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    All in all, that means one cannot really post to arxiv (including source code) without risking the chance to publish with some publishers, while the source code itself seems to make no difference here. This is really bad. So you either arxiv and hope you won't find yourself in the position wanting to publish with this one particular publisher, or you don't arxiv which keeps you all the options open. Downside, you're not arxiving. – FrankMert Jun 18 '15 at 12:03
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    If you use LaTeX source, arXiv will frequently detect that and refuse to allow you to upload just the PDF. So rather than it being "very common practice", the uploading of source files is almost required. – Willie Wong Jun 18 '15 at 12:40
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If you upload your papers to arXiv, then your Latex source is already publicly available there (click "other formats" and then "download source"). So the only difference is that the source would also be available on Github.

There is no legal issue with this unless you sign an agreement that forbids it. In that case, the publisher could ask you to remove the manuscript from Github.

  • That would mean, it would need to be removed after signing this contract. Ok, that would be doable. My point is just that noone really can foresee and check any potential publisher and it's legal regulations. I think most publishers don't even mention source files or github, only explicitly only allow arxiv for preprints. Dumb question on the side, can arxiv preprints be removed in case a publisher forces one to do so? (Ignoring, that such publishers shoud -imho- be avoided anyway.) – FrankMert Jun 18 '15 at 11:43
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    arxiv.org/help/withdraw – David Ketcheson Jun 18 '15 at 11:44
  • Sorry, was just about to crawl through arxiv site as well. Yeah, so that basically means, it could happen, that a publishers asks you to remove a preprint from arxiv while you cannot really remove it anymore So it potentially could mean you canot publish with certain publishers once your preprint is out there. Well, better to choose another publisher then anyway :-) – FrankMert Jun 18 '15 at 11:47
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Let's separate out three distinct proposals that are somewhat blended together in your original question. Presented in order of increasing specificity, these are:

  1. Using git (or another similar source control system) for collaborative LaTeX paper-writing
  2. Hosting these on a pseudo-archival external repository host, such as Github
  3. Hosting them on Github in particular

For #1, I think that anybody doing collaborative work in LaTeX benefits greatly by adopting a good source control system, since LaTeX fits the model of source code so well. Depending on your preferences and the nature of your document, you might find SVN, Mercurial, Git, or even some other mechanism most effective.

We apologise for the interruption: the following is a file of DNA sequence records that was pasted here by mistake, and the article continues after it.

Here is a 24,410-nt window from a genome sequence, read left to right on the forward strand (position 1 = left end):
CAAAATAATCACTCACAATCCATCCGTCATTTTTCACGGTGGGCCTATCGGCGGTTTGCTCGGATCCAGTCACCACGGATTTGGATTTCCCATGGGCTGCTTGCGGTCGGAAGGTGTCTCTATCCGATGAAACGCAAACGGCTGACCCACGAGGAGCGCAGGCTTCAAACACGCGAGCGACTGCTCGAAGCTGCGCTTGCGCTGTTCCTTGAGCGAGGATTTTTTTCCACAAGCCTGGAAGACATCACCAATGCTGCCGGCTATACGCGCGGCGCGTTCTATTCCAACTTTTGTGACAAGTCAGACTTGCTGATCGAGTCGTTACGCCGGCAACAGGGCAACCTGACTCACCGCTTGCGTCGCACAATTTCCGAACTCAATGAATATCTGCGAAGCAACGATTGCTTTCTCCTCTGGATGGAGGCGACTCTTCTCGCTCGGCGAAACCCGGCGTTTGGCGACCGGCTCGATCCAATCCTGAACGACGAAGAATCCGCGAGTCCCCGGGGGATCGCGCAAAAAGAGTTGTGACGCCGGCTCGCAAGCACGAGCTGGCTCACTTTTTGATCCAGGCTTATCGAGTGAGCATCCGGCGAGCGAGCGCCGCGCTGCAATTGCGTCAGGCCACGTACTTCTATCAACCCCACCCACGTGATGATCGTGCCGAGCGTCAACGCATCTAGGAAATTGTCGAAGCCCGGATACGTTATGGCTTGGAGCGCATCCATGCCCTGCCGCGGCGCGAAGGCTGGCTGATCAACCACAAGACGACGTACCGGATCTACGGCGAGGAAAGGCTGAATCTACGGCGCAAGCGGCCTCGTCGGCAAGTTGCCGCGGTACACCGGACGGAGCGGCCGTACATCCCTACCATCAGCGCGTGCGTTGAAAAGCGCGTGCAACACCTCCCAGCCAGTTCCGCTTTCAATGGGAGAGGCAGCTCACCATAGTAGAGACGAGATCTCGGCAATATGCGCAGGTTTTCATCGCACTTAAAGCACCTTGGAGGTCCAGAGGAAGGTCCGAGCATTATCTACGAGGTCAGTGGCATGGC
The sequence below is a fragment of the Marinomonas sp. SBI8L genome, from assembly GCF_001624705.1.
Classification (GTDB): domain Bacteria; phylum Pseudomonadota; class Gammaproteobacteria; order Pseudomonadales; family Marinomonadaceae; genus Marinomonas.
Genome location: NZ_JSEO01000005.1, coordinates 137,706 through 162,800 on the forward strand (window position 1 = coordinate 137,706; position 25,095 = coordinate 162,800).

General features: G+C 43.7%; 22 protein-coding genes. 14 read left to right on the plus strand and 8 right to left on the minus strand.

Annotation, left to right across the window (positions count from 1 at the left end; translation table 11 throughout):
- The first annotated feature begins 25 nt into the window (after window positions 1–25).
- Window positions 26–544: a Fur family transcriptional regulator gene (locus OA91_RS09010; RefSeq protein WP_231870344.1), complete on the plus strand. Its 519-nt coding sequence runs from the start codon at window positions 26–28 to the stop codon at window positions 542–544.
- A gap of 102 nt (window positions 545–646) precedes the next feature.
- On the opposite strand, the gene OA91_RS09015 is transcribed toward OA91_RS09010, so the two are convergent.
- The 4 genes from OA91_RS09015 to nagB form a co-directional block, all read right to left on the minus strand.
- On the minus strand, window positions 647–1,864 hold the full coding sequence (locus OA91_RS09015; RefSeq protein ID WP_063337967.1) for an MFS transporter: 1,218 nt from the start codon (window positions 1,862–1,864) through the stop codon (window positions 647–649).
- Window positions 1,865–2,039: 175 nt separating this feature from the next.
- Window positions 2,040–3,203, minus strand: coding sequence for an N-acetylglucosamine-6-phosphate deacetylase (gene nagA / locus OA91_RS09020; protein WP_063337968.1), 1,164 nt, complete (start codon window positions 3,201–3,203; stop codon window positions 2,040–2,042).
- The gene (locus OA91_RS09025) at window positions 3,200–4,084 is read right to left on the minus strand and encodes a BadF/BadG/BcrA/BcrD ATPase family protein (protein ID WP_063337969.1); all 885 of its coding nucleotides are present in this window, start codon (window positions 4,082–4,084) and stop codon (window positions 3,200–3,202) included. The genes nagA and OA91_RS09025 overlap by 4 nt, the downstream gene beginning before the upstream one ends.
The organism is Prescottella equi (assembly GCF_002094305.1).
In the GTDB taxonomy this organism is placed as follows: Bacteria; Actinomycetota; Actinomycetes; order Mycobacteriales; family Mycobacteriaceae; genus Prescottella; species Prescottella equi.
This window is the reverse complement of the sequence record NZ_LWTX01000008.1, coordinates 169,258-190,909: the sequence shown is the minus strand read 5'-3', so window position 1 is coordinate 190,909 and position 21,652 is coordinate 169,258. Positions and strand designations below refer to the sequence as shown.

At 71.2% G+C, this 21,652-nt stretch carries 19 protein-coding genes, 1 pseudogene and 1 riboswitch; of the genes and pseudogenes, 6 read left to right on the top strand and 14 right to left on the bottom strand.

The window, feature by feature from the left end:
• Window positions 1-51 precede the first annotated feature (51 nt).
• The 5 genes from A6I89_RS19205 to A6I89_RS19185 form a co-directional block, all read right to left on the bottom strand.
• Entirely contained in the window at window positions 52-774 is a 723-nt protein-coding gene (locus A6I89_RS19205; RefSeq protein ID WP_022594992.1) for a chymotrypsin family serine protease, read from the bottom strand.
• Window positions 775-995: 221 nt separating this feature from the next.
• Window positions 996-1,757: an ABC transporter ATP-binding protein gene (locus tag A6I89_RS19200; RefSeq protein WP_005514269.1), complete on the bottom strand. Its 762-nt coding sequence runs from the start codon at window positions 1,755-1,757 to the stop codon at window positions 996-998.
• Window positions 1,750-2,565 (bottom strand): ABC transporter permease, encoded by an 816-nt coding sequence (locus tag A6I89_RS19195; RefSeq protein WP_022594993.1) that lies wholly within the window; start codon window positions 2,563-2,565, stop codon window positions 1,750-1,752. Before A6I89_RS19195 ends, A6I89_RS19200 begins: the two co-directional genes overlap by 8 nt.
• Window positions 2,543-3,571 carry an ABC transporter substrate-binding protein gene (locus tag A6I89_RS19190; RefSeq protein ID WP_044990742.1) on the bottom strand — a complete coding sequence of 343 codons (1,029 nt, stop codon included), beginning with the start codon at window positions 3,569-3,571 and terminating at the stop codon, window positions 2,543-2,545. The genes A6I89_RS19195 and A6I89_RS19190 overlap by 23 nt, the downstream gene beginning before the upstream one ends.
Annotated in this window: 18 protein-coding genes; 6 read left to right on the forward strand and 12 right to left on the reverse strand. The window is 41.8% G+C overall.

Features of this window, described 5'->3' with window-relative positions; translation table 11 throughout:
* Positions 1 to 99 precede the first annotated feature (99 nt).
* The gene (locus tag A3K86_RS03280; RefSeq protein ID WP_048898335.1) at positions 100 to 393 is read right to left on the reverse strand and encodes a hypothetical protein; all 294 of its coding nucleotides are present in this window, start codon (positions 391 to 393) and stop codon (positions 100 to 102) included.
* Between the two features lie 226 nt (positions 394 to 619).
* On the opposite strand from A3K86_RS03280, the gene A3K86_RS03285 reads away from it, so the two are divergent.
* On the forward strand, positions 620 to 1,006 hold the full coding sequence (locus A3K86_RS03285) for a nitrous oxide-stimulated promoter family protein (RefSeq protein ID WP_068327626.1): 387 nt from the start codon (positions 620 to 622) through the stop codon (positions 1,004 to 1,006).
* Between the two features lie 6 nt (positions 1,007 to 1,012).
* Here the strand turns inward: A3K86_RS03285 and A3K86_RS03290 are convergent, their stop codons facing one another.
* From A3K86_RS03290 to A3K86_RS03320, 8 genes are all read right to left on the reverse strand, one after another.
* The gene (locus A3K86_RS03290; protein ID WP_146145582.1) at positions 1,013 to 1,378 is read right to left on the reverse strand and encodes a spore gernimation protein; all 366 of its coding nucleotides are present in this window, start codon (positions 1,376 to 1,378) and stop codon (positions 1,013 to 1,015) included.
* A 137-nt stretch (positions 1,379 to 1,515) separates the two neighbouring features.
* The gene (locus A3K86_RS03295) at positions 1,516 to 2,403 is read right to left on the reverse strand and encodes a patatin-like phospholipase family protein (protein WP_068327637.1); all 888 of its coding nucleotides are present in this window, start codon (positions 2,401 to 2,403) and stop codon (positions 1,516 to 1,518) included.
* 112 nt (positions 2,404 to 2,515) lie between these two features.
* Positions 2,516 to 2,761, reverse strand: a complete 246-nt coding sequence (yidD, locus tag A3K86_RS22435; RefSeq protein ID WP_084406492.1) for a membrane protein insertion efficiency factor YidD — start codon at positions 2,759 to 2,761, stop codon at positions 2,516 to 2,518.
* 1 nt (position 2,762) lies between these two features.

For #2, it's important to ask what the goal is. Remember, repository services like Github and Bitbucket are NOT archival, despite their age in internet-years. We have no idea whether they will actually be able to survive for a couple more decades (let alone for multiple centuries, like some journals). So if you want long-term archival storage, arXiv is currently the way to go, not a repository service. An external repository, however, means a project is generally more reliable than one's own servers, and makes it easy to manage a project jointly. Some make it easy to host private repositories (Bitbucket, for example, lets you host an unlimited number for free if you are affiliated with a university), others make it harder (with Github, you have to pay a fee to have private repositories). Still, it's hard to see much down-side to using a private externally hosted repository instead of a locally hosted repository, as long as the information is merely confidential and not legally restricted (e.g., by IP or export control considerations).

For #3, then, if you want to use Github in particular, right now you've got to either pay money or be comfortable with a fully publicly observable project. Sometimes that's a good thing (I use it this way for standards development, where we want the whole history to be hanging out in public), and sometimes that's a bad thing (do you really want your LaTeX comments cursing Reviewer #3 to be recorded for all to see?).

In short: use source control for LaTeX, hosting externally can be great, but Github's sometimes a poor choice of external host service.

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    For the discussion about 2 and 3, this is an okay guide. There are plenty of non-GitHub hosting services that offers (even unlimited number of) private repos for free. And if you are affiliated with a university, check if they provide something similar. Both my current employer and my future employer offer institutional hosting of Git repos. So you don't even need to depend on a 3rd party private company. – Willie Wong Jun 18 '15 at 12:37
  • Do you know the archiving policies of arXiv? See this question of mine. – StrongBad Jun 18 '15 at 12:43